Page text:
Pre-transport fasting and implications for pig welfare – good or bad?

  • Subject
    Short review on the current knowledge on effects of pre-transport fasting that may be relevant to animal welfare
  • Target audience
    Competent Authorities, inspectors and welfare policy workers of the EU Member States
More info and sources
In a short review, EURCAW-Pigs provides a detailed background on effects of pre-transport fasting on pig welfare. This management procedure is quite common, especially when pigs are destined for slaughter.


Reasons for fasting include improved hygiene during transport and at slaughterhouses. Fasting can reduce costs for feed during the last day while pigs are kept on farm. Almost all of the available knowledge is based on finisher pigs, even though the majority of pigs that are transported long distance are weaners of approximately 30 kg. In the final part of the review, specific knowledge concerning a pig category not mentioned so often, young pigs that are sent to slaughter typically weighing from 10-30 kg, is presented. These animals may potentially be more vulnerable to transport and to pre-transport fasting than older pigs, but have been the subjects of very limited scientific focus.

Pig welfare: problems versus benefits

There may be welfare benefits from pre-transport fasting in terms of reduced risk of in-transit mortality, hyperthermia and motion sickness. However, the scientific evidence underlying these welfare benefits is not strong. The available information is not only limited but also based more on correlations rather than studies of causality.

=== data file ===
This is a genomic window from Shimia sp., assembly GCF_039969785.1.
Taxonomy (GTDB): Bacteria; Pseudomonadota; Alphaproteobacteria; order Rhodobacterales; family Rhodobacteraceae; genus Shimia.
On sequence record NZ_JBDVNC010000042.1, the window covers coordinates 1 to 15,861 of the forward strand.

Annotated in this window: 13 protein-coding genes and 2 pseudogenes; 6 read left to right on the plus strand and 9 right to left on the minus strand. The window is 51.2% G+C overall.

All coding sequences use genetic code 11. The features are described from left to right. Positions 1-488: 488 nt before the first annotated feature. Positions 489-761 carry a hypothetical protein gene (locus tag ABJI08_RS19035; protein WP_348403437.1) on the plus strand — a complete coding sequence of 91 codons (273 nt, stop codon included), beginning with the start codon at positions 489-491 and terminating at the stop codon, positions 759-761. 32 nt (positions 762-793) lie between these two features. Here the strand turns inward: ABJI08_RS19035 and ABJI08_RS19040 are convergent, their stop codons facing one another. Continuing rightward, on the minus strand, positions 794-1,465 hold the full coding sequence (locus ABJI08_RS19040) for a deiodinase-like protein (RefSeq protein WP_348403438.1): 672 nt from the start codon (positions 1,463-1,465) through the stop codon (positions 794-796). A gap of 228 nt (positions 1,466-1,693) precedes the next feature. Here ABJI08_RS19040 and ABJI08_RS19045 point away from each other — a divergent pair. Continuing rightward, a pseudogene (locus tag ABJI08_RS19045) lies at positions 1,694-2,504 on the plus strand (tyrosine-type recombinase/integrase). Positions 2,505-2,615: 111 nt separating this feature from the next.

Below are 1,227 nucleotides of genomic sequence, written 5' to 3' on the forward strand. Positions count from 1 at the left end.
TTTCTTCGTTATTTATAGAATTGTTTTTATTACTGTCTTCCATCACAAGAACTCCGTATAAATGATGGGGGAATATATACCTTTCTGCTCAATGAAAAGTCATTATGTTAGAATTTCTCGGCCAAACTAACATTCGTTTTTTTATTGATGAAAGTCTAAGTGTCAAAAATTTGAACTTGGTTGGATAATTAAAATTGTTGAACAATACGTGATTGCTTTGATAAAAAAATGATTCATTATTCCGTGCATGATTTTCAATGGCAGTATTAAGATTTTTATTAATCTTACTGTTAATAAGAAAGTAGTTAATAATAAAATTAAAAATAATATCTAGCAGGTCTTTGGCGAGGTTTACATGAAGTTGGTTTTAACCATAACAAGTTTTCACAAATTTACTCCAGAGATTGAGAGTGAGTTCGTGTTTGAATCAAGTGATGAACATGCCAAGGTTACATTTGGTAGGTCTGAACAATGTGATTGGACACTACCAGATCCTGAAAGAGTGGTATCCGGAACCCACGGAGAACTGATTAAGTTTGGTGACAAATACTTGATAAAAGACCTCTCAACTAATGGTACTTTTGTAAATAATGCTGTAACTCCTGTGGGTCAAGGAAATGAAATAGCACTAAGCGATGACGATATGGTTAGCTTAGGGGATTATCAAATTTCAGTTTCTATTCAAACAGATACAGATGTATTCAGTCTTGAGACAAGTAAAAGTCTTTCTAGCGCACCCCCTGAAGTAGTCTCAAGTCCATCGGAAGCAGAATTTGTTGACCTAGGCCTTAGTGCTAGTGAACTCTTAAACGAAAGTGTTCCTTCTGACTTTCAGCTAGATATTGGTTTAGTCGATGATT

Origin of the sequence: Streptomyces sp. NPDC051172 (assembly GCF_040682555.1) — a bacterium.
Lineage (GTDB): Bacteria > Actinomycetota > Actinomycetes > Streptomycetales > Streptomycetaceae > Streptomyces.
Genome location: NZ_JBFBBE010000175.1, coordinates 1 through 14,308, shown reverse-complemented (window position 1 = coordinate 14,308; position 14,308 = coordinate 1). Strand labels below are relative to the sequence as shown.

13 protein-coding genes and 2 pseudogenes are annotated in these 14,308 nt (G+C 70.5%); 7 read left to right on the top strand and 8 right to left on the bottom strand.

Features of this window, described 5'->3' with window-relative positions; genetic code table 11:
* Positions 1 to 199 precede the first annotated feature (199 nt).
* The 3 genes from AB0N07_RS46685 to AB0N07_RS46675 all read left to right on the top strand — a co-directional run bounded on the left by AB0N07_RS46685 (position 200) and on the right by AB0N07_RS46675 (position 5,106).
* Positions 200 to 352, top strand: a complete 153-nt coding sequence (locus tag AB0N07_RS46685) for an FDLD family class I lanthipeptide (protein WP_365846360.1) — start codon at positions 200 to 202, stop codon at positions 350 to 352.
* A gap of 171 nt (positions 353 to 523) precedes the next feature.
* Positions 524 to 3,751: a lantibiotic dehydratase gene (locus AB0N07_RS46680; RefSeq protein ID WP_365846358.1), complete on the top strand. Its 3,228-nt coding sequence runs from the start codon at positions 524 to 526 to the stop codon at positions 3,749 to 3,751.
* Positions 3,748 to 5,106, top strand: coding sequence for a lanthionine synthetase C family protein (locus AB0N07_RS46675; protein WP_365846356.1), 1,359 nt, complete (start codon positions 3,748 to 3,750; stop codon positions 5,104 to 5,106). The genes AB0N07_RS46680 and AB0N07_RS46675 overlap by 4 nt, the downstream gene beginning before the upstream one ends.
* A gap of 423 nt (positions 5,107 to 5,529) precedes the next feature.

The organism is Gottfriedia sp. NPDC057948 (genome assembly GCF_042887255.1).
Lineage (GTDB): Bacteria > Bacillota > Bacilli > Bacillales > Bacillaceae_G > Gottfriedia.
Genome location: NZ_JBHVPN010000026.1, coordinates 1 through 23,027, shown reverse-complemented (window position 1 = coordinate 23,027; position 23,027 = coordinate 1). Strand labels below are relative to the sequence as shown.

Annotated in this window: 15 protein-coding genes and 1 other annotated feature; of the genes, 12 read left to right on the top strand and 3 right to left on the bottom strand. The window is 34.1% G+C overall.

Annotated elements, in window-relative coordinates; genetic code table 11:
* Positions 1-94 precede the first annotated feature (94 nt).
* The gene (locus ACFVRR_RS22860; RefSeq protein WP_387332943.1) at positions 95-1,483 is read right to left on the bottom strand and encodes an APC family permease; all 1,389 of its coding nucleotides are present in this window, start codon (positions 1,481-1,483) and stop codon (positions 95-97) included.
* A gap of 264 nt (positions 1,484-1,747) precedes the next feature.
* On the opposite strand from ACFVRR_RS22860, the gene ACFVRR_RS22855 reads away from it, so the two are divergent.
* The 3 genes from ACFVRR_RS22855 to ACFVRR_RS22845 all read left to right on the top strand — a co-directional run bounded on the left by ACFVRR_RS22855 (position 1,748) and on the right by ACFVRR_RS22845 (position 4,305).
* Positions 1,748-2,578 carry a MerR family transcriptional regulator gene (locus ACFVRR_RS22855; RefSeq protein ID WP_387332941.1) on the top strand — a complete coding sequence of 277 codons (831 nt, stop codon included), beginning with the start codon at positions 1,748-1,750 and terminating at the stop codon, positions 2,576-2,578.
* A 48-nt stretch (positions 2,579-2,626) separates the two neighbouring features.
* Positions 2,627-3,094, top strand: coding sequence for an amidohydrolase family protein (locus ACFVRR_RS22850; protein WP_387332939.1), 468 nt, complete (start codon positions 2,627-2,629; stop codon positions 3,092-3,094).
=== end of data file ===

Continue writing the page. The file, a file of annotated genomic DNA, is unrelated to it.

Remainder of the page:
The evidence for welfare problems caused by pre-transport fasting is considered stronger. Fasting not only leads to increased aggression and a consequent occurrence of skin lesions, but may also reduce the ease of handling of pigs. Moreover, it is likely that fasted pigs experience hunger and that severity of hunger increases with time, potentially leading to weakness and exhaustion.


The use of pre-transport fasting appears to be a trade-off between several concerns, with slaughter hygiene and food safety often being prioritized. However, there seems to be a lack of guidelines or regulations on this practice, apart from a few industry guidelines from only a few EU MSs.

Recently, the EFSA AHAW Panel (2022) recommended that pre-transport fasting periods should be adapted to the category of pigs and be appropriate for the planned journey duration, and also take into account whether pigs are being transported for slaughter or for further fattening. Pending the establishment of evidence-based thresholds, the EFSA AHAW Panel recommended that finishing pigs should be subjected to a pre-transport fasting period of less than 10 hours. The time taken to load should be included within this 10 hour period. For other categories of pigs, the pre-transit fasting period should probably be shorter.

Introphoto: Loading of pigs (©Aarhus University)